| OMAHA, Neb.
OMAHA, Neb. May 3 Warren Buffett on Saturday
defended his recent controversial vote on executive pay at
Coca-Cola Co and disappointing performance at railroad
BNSF as investors grilled him on his Berkshire Hathaway Inc
conglomerate at its annual shareholder
The investment guru was peppered with questions at the
meeting, part of a mostly festive weekend that Buffett calls
"Woodstock for Capitalists," following concerns that Berkshire
last year missed Buffett's five-year growth target for the first
time in his 49 years at the helm.
Buffett, 83, and his partner and company Vice Chairman
Charlie Munger, 90, faced off with the audience and a
hand-picked panel often excusing recent worries at the sprawling
"Over any cycle we will over-perform, but there's no
guarantee on that," he said, saying that Berkshire is designed
to perform best when markets are at their worst - unlike last
year's 30 percent jump in the S&P 500.
At the start, Buffett was immediately questioned about
Berkshire's abstention in the Coca-Cola equity
compensation plan vote.
Buffett said last week that he thought Coca-Cola's
controversial equity compensation plan was excessive, but
Berkshire Hathaway abstained in the shareholders vote.
That revelation drew sharp criticism in the run-up to the
meeting - particularly since Buffett has in the past called
options wasteful and akin to a free lottery ticket.
On Saturday, Buffett said that "going to war" would likely
not have been productive, and that Berkshire's abstention sent a
"I think the best result for the Coca-Cola Company was
achieved by our abstention, and we will see what happens in
terms of compensation between now and the next meeting of Coke."
But he also talked about the social pressures of board votes
on compensation plans. "The social dynamics are important in
board actions," he said.
The questions came a day after Berkshire Hathaway released
first-quarter earnings that just missed analyst expectations.
That report noted weather-related disruptions at railroad
BNSF - another topic of questioning on Saturday.
Buffett handed off, calling in BNSF executive chairman Matt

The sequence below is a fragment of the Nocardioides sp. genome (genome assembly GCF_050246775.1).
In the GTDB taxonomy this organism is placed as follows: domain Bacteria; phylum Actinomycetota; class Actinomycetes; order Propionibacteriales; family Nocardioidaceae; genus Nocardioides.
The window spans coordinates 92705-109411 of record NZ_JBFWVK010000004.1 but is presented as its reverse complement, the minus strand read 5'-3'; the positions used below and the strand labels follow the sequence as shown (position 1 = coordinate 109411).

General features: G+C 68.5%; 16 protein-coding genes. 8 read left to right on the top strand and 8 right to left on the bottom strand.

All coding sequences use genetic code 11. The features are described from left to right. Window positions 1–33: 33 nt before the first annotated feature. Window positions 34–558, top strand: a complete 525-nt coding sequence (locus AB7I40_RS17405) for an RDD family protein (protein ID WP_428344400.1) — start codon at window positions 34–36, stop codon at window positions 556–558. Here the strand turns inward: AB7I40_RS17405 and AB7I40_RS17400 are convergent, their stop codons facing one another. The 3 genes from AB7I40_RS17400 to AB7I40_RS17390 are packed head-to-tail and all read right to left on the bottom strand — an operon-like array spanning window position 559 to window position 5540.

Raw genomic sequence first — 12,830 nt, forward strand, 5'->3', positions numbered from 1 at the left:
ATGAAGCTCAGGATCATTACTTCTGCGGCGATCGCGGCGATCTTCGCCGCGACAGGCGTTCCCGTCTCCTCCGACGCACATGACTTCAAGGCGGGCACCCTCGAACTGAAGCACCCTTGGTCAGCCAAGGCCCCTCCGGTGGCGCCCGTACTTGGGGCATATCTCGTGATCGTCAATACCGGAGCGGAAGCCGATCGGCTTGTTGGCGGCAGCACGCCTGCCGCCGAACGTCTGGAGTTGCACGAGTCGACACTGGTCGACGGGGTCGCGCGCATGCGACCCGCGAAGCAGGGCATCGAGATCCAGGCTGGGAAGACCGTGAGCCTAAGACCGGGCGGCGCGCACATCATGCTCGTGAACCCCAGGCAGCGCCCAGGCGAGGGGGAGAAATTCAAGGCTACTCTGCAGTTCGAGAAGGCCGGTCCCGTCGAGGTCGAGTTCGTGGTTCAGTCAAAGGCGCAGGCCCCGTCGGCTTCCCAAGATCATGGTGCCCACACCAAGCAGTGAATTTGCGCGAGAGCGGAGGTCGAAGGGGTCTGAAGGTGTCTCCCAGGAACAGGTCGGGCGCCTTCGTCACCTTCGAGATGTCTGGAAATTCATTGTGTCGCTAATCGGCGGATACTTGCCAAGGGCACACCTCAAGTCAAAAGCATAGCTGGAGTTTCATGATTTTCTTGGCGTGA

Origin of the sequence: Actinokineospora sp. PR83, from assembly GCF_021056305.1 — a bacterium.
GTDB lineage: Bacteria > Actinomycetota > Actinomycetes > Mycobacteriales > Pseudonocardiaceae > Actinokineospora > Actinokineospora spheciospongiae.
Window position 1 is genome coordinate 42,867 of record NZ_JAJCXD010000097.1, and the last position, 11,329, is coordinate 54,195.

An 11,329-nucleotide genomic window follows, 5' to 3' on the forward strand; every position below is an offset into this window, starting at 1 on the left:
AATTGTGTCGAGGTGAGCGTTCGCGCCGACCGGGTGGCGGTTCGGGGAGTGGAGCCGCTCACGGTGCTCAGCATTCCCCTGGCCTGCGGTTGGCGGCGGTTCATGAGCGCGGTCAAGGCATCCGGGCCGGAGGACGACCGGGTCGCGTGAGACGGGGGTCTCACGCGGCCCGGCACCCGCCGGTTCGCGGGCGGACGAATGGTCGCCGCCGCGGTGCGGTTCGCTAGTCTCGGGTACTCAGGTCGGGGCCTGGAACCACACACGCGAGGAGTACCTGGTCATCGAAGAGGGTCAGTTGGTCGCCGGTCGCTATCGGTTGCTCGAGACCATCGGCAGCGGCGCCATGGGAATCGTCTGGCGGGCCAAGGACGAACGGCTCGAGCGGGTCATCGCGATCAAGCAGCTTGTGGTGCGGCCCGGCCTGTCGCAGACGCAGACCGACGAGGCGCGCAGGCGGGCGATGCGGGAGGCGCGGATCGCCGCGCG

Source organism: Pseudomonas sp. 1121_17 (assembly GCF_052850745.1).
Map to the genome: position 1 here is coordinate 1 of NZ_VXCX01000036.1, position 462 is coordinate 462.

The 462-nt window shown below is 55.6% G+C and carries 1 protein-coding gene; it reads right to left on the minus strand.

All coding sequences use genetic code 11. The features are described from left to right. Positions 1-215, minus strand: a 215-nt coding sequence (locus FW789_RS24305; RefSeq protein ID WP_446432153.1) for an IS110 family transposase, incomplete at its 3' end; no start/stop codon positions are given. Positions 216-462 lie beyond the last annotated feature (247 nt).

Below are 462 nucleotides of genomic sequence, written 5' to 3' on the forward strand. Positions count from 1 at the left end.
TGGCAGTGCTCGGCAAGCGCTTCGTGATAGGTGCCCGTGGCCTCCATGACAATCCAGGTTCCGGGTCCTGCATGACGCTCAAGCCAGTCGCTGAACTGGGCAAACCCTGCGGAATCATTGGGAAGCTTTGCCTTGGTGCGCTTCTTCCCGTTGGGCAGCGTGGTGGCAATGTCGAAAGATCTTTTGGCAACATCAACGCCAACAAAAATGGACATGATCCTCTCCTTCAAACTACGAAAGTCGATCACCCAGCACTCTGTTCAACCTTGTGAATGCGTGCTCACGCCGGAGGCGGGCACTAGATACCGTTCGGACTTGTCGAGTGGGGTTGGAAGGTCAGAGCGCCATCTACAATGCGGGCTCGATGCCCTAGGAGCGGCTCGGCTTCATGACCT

Rose to talk about the company's service challenges.
"We're making significant investments," Rose reassured the
And Buffett added that Berkshire could spend "many, many
billions" to improve operations at the railroad, which is the
country's largest player in the booming oil-by-rail business.
Last year, Berkshire Hathaway underperformed for the first
time in nearly 50 years by Buffett's own preferred measure:
gains in the company's book value, or worth, over five years
lagged total returns in the Standard & Poor's 500 index.
That has prompted questions on whether the so-called Oracle
of Omaha is finding it harder and harder to generate the stellar
returns he's delivered for decades, particularly as the company
grows so big it needs larger deals to make a difference to the
The annual meeting in Omaha draws tens of thousands of
people to hear Buffett and Munger answer hours of questions. The
two talk about not only on the company's future, but on such
topics as U.S. monetary policy and politics.
The meeting includes a massive exhibit floor that highlights
the breadth of Berkshire's holdings - from ice cream at Dairy
Queen to insurance at Geico, the BNSF railroad to jewelry
While Buffett faced some pointed questioning from
shareholders, many people in attendance here just listened to
him because they consider themselves fans.
At one point Buffett, surprisingly, was asked if he had lost
confidence in Berkshire Hathaway. In his annual letter to
shareholders, Buffett disclosed that he had suggested to his
estate's trustee that money left to his wife be largely invested
in a low-cost Standard & Poor's index fund.
The question posed: Why an index fund and not Berkshire
Because, he said, he's unconcerned about maximizing the
money he will leave his wife after he passes away.
"There will be loads of capital left over" for her, Buffett
(Reporting by Luciana Lopez and Jonathan Stempel in Omaha,
Nebraska; Editing by Bernard Orr)